CONCORD, CA (Sept. 21, 2023) — Moving forward on an “aggressive timeline,” the City Council approved an Exclusive Negotiating Agreement (ENA) with Brookfield Properties on Sept. 19 for development of the former Concord Naval Weapons Station.
According to Guy Bjerke, the city’s director of Economic Development and Base Reuse, the accelerated schedule calls for a council vote on a Term Sheet in January 2024. That document will set the conditions for the city’s relationship with the developer.
Then, Bjerke said, there will a “Super Tuesday” of sorts – with staff bringing back a Specific Plan, Environmental Impact Report, Disposition and Development Agreement and other entitlement documents to the council in January 2026.
“We’re pushing hard, because the Navy really expects us to get back on track as soon as possible,” Bjerke said of the 2,300 acres currently owned by the Department of Defense. “If we need more time, we’ll take it, but I think we can get there.”
Josh Roden, Northern California president for Brookfield, concurred.
“It would be very aggressive, but with the things that we’ve already done, it’s certainly very doable. And everybody here seems to be ready and willing to run.”
The council, sitting as the Local Reuse Authority, voted unanimously for the ENA only weeks after selecting Brookfield as the new developer. The city cut ties with previous developer Concord First Partners in January.
Questions about new LCC, financial reporting
During public comment, Concord resident Hope Johnson expressed disappointment that Brookfield Properties didn’t sign the ENA – instead it was BCUS Acquisitions LLC. Councilmember Carlyn Obringer subsequently sought clarification from Roden.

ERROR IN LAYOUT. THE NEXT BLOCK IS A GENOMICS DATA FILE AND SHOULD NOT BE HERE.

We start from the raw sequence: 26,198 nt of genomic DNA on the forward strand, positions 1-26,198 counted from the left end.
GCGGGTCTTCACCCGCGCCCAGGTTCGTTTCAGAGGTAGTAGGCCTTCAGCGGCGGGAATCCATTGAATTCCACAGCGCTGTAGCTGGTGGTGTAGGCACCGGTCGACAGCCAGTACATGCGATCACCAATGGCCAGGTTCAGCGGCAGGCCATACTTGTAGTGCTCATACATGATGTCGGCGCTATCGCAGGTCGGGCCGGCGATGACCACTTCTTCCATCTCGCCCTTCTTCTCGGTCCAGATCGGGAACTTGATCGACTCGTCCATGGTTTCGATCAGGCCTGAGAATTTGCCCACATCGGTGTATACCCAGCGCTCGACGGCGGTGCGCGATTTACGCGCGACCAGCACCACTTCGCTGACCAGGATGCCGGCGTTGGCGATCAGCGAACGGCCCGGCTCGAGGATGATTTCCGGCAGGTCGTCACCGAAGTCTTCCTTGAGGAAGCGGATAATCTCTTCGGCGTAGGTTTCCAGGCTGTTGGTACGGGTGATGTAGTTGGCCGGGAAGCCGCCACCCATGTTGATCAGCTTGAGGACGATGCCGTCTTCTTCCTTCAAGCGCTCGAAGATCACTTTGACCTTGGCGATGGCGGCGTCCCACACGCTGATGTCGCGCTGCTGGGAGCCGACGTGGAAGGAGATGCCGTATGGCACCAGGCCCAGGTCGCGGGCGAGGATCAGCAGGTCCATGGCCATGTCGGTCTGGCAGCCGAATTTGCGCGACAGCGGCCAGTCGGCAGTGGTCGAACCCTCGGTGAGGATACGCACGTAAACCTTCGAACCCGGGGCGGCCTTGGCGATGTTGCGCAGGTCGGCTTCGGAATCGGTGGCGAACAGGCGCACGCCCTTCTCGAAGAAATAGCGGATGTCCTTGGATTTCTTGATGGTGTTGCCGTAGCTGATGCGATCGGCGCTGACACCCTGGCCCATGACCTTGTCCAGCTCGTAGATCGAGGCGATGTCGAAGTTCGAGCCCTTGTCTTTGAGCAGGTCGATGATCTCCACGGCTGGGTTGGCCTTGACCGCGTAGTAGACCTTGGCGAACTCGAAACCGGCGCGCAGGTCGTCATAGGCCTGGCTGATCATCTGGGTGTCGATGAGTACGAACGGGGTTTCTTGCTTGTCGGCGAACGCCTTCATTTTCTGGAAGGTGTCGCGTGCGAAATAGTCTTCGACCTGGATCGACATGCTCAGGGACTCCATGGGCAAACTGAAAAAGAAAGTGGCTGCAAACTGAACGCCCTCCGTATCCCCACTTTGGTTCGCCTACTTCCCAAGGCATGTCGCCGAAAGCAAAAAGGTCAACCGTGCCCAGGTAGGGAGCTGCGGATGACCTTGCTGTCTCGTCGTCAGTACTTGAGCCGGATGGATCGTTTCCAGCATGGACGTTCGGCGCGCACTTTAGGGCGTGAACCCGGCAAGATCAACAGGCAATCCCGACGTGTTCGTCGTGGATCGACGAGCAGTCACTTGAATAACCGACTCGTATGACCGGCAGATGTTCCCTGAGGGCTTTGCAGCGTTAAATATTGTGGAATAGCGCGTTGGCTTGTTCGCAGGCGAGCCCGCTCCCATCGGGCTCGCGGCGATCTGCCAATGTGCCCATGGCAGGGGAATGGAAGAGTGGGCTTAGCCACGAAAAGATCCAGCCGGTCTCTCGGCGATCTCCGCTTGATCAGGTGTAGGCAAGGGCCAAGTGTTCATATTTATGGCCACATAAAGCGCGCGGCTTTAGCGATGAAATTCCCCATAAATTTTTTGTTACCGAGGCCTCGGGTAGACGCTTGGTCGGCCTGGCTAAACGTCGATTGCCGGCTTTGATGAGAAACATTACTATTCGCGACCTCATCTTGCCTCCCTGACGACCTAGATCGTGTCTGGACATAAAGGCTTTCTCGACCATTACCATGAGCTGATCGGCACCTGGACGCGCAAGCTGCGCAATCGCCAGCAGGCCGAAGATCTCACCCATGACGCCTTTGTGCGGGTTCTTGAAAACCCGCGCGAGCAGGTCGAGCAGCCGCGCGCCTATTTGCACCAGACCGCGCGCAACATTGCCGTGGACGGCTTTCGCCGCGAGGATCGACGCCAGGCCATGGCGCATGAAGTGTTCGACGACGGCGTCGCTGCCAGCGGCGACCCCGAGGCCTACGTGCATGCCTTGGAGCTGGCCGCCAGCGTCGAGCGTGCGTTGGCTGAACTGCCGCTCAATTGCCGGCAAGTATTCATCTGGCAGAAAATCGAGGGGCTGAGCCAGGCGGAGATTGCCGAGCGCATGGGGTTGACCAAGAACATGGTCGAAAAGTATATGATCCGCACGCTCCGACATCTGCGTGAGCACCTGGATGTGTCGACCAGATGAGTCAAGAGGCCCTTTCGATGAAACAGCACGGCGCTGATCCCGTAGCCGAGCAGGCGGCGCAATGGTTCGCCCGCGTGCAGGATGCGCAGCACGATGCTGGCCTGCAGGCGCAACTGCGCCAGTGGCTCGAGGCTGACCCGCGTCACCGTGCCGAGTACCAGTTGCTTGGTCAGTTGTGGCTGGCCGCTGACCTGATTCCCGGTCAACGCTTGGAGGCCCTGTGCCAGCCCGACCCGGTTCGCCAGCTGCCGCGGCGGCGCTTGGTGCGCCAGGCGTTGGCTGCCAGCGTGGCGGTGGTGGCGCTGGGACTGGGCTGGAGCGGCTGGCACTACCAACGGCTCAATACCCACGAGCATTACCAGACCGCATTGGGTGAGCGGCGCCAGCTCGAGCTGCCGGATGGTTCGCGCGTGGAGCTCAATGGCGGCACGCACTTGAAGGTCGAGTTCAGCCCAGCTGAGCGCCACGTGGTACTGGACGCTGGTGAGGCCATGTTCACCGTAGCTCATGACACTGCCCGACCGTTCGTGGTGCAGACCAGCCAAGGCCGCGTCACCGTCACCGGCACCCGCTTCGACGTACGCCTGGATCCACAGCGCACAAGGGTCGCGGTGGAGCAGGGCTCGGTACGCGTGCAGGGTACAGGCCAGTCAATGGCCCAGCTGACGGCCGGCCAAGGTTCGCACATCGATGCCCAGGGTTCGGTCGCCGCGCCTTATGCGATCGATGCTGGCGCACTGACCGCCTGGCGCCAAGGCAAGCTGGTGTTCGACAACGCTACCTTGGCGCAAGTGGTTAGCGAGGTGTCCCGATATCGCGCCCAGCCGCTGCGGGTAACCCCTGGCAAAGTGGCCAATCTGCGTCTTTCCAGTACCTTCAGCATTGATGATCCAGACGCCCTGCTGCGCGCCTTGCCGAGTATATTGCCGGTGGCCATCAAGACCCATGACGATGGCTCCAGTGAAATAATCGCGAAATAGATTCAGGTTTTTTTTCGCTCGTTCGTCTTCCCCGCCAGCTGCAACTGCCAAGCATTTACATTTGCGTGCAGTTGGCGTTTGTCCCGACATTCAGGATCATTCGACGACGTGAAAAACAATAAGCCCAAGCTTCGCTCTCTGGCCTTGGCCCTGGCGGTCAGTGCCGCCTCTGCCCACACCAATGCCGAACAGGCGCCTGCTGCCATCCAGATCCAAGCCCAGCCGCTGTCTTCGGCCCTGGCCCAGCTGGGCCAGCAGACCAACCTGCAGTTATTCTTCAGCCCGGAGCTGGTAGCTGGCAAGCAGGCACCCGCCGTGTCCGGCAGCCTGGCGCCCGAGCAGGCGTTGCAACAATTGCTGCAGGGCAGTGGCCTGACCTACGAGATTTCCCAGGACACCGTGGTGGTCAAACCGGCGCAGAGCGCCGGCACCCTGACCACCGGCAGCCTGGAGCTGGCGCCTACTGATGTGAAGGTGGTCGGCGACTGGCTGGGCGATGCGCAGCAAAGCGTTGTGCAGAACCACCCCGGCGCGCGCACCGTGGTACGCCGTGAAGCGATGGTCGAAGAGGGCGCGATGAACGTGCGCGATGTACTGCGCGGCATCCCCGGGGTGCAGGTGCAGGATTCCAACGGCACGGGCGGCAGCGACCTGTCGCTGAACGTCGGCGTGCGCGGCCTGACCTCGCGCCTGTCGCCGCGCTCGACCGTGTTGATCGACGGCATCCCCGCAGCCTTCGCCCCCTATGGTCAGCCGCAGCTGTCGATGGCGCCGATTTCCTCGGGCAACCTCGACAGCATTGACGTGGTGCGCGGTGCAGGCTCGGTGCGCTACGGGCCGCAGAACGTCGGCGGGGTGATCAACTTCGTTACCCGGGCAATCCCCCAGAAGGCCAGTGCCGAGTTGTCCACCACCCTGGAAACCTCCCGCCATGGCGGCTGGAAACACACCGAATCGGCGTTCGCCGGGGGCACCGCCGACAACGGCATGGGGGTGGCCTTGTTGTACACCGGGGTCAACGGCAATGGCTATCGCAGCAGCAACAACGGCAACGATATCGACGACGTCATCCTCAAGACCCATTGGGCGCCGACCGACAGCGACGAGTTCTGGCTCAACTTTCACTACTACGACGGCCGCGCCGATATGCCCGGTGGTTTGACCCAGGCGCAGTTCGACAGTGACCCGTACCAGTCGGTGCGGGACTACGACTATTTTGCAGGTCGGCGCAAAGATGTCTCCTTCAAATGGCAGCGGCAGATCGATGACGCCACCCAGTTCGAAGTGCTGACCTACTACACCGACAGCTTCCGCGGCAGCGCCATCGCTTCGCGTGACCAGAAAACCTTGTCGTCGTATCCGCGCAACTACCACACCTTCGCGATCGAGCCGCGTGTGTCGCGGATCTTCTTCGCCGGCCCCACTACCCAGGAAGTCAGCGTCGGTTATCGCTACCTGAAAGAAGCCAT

Calling BCUS “a wholly owned subsidiary of Brookfield Corp.,” Roden told the council it’s typical for developers to set up a Single-Purpose Entity (SPE) for specific projects.
“We are very upfront about it, and it’s very clear that as we go through the process, we’ll create a new SPE for this project. At some point, we will transfer it to something with probably the name of Concord in it,” Roden said, adding: “All the funding comes through directly from the parent company.”
Meanwhile, Obringer asked Bjerke to outline how the public can track funding for the project.
“I’m just trying to prevent any future grand jury reports accusing us of not being transparent and accountable,” she said, in reference to last summer’s Contra Costa Civil Grand Jury report entitled “A Promise Unfulfilled” that detailed the city’s “series of missteps” over the past 17 years.
Bjerke reported that city staff is updating the reuse project website, including new information on how city loans have been spent and a revised Program Report – which is the overall spending on the project. Residents can visit the site at www.concordreuseproject.org.
As staff and Brookfield finetune the Term Sheet, the council is expected to review a draft on Nov. 14.
Bev Britton graduated with a degree in journalism from the University of North Dakota and moved to the Bay Area with her soon-to-be husband Jim in 1986. She was features editor at the Contra Costa Times in Walnut Creek before becoming managing editor of the Contra Costa Sun in Lafayette in 1995. She retired from newsrooms in 2001, but an ad for the Clayton Pioneer drew her back in. The family moved to Lake Wildwood in the Gold Country a few years ago - but working at the Pioneer keeps her in touch with her old neighborhoods in Concord and Clayton.